Overall the control is very tight, with only the occasional quirk: sometimes it is strangely difficult to move a fielder in the intended direction (you may need to move a player, say, an inch or two to the left to the ball marker, but instead of a straight line, he must be moved in an arc which can cause you to arrive too late), and my biggest control gripe is that for advancing runners, especially to tag up, hit & run, or steal, control is a bit mushy and inexact.

One point that will probably turn some people off to BB2K is that there are no selectable camera angles during the game - the batting view is a typical "in front of the catcher" angle, and the fielding view is moderately pulled back and above the action. These are pretty much the views I play with anyway, but if you're looking for a variety of camera angles, you'll be disappointed. This is also fairly odd considering that there are many different replay angles available (including a "ball-cam" - my favorite).

Gameplay : 95
This is what really counts, and BB2K is one of the best baseball games I've ever played. It just feels right. You have the standard Season, Exhibition, Tournament, Playoffs and HR Derby options with three difficulty levels, plus you can create and trade players.

I've already covered the mechanics of the various parts of the game, so the big question is whether the game is fun - absolutely! The hitting and pitching mechanics are very satisfying, and produce results which are generally not too far out of line with what they should be. Strikeouts don't come easy, but they are possible - even called third strikes. Homeruns can come in bunches, but a well-timed power swing never guarantees the results you're looking for. You have to work for every run you score, and you may blow out the CPU one game but lose 1-0 the next.

Basically, Interplay has focused on many of the details of baseball and created a title that captures the overall essence of the game. An example of this is the sheer variety of hits that are possible. Everything from fouls straight back into the net, to bloop singles, to shots down the line, to grounders up the middle that just barely scoot between the diving 2nd baseman and shortstop - it feels like baseball. There are some inconsistencies, like hits that should be doubles don't always turn out that way, but minor discrepancies don't hurt the overall game.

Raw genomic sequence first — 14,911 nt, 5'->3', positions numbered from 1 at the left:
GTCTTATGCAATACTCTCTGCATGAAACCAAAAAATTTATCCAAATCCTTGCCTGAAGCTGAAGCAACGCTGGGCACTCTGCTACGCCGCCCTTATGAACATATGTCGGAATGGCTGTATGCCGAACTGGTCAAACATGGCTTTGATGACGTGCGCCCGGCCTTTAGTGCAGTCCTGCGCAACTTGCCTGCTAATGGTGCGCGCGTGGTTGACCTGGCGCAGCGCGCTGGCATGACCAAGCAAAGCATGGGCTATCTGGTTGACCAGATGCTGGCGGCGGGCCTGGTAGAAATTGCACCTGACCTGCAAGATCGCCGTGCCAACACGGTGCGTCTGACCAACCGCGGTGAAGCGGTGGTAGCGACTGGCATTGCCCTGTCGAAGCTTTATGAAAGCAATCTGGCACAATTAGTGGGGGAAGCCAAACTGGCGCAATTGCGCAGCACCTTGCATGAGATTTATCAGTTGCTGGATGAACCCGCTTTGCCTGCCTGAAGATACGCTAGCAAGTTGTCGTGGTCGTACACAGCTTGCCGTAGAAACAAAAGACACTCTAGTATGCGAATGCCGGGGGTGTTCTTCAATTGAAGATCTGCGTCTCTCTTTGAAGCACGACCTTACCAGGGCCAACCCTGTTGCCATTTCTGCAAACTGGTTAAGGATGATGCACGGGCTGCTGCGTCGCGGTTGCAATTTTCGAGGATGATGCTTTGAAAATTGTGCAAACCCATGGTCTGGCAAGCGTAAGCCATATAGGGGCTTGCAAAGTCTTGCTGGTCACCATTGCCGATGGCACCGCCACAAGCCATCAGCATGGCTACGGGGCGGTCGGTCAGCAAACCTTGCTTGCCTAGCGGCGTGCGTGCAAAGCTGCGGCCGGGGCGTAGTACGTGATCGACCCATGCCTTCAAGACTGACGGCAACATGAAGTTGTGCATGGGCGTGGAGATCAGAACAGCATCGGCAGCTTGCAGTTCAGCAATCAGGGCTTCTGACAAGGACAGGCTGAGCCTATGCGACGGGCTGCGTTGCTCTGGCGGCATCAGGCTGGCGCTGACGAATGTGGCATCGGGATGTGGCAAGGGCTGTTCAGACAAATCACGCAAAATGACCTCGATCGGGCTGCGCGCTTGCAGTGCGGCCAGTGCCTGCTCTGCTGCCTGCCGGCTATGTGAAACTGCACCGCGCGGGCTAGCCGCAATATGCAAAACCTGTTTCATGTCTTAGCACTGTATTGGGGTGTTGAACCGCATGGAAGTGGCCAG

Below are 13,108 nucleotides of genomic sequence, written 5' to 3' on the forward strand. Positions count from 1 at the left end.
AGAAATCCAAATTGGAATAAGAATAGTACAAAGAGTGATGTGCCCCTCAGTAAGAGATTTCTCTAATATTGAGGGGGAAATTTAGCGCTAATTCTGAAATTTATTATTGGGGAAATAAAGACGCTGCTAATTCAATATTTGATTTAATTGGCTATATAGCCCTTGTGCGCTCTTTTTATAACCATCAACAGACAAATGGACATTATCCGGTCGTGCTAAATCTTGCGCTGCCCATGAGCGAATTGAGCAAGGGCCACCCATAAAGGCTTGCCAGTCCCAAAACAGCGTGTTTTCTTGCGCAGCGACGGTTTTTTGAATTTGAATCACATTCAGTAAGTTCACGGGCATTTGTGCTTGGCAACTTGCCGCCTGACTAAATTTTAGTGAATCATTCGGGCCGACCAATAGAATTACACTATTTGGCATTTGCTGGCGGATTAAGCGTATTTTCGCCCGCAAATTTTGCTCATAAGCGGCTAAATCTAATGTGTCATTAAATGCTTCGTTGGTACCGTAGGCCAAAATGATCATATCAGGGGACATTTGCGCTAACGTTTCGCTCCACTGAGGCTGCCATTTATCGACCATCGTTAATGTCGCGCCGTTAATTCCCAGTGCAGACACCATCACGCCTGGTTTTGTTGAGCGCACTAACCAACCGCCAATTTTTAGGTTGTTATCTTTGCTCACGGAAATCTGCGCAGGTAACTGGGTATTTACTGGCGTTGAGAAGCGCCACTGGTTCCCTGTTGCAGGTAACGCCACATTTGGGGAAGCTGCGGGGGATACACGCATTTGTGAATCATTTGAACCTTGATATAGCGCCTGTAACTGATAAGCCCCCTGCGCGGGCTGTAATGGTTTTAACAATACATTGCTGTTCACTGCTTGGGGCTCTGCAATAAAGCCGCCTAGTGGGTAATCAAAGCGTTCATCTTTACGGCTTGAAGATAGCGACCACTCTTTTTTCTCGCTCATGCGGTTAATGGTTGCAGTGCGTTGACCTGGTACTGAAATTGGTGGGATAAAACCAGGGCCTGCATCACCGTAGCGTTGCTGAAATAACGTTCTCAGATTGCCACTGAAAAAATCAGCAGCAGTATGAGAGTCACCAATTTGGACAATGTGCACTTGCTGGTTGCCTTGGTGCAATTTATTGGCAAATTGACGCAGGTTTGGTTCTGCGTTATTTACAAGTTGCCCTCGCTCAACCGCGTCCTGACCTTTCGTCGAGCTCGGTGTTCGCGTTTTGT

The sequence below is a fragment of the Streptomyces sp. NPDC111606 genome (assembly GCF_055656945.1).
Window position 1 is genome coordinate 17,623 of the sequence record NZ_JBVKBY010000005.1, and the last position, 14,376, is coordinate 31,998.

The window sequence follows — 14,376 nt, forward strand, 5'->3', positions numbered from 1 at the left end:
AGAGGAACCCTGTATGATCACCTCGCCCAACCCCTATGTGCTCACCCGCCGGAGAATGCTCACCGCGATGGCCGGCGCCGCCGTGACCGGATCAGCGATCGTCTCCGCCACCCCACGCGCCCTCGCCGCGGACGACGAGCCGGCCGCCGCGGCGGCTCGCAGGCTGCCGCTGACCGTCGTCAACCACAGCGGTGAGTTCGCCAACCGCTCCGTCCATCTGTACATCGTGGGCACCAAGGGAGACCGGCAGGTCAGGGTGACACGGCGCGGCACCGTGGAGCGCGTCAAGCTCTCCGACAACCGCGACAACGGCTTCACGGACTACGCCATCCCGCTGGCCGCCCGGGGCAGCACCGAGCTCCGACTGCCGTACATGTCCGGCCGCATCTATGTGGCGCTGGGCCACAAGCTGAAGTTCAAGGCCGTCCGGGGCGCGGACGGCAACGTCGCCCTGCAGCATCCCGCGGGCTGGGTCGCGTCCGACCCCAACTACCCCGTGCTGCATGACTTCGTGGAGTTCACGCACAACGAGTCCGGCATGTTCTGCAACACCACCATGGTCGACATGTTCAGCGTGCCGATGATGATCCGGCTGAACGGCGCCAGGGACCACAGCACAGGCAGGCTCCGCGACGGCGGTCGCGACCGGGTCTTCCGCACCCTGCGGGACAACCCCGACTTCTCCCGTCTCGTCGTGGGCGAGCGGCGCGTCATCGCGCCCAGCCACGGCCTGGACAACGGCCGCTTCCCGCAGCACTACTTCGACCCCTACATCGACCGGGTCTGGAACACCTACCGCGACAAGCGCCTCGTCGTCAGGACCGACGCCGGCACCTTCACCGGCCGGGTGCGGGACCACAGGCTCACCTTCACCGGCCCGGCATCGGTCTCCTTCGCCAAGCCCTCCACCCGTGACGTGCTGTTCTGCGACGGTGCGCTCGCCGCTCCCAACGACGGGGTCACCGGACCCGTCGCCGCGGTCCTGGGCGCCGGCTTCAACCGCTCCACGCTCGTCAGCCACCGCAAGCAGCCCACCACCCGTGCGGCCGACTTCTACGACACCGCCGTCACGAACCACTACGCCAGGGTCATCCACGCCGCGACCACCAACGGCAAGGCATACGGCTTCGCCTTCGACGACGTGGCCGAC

Difficulty : 90
There are three difficulty settings in BB2K which provide a good challenge, but what makes the game challenging is that it has some of the best AI I've ever seen. I've never been intentionally walked by the CPU in a baseball game until BB2K - and it was an appropriate situation.

The CPU in BB2K doesn't really play like a normal CPU opponent. If you're not a selective hitter and swing at a lot of garbage, CPU pitchers will throw you a lot of garbage and you'll strike out quite a bit. If you botch a hit & run, the baserunner is more than likely a sitting duck. The CPU generally makes the smart decisions in the field and on the basepaths, and will even take some risks. It's really a pleasure to play a game against a smart opponent when a friend isn't available.

No, it's not perfect. I've encountered situations where the pitcher should have covered 1st but didn't, and outfielders sometimes allow balls that are rolling right at them to go to the fence, but these are rare instances and overall Interplay has done a fantastic job of giving the CPU a good amount of "baseball smarts."

Overall : 86
I love this game. Most diehard baseball gamers should love this game. The masses will flock to the other, better-looking (but also good) titles available that have more bells and whistles (BB2K has maybe half of a bell, tops). If Interplay could add their AI and attention to detail to the basic MLB or TP engines, they would have an unbeatable title. As it stands, BB2K is a great game whose quirks and graphical roughness keep it a step behind the competition. If you're undecided, or have room in your budget for a 2nd (or 3rd) baseball game, give BB2K a shot - it's definitely worth your time.

By: Andy L. 4/28/99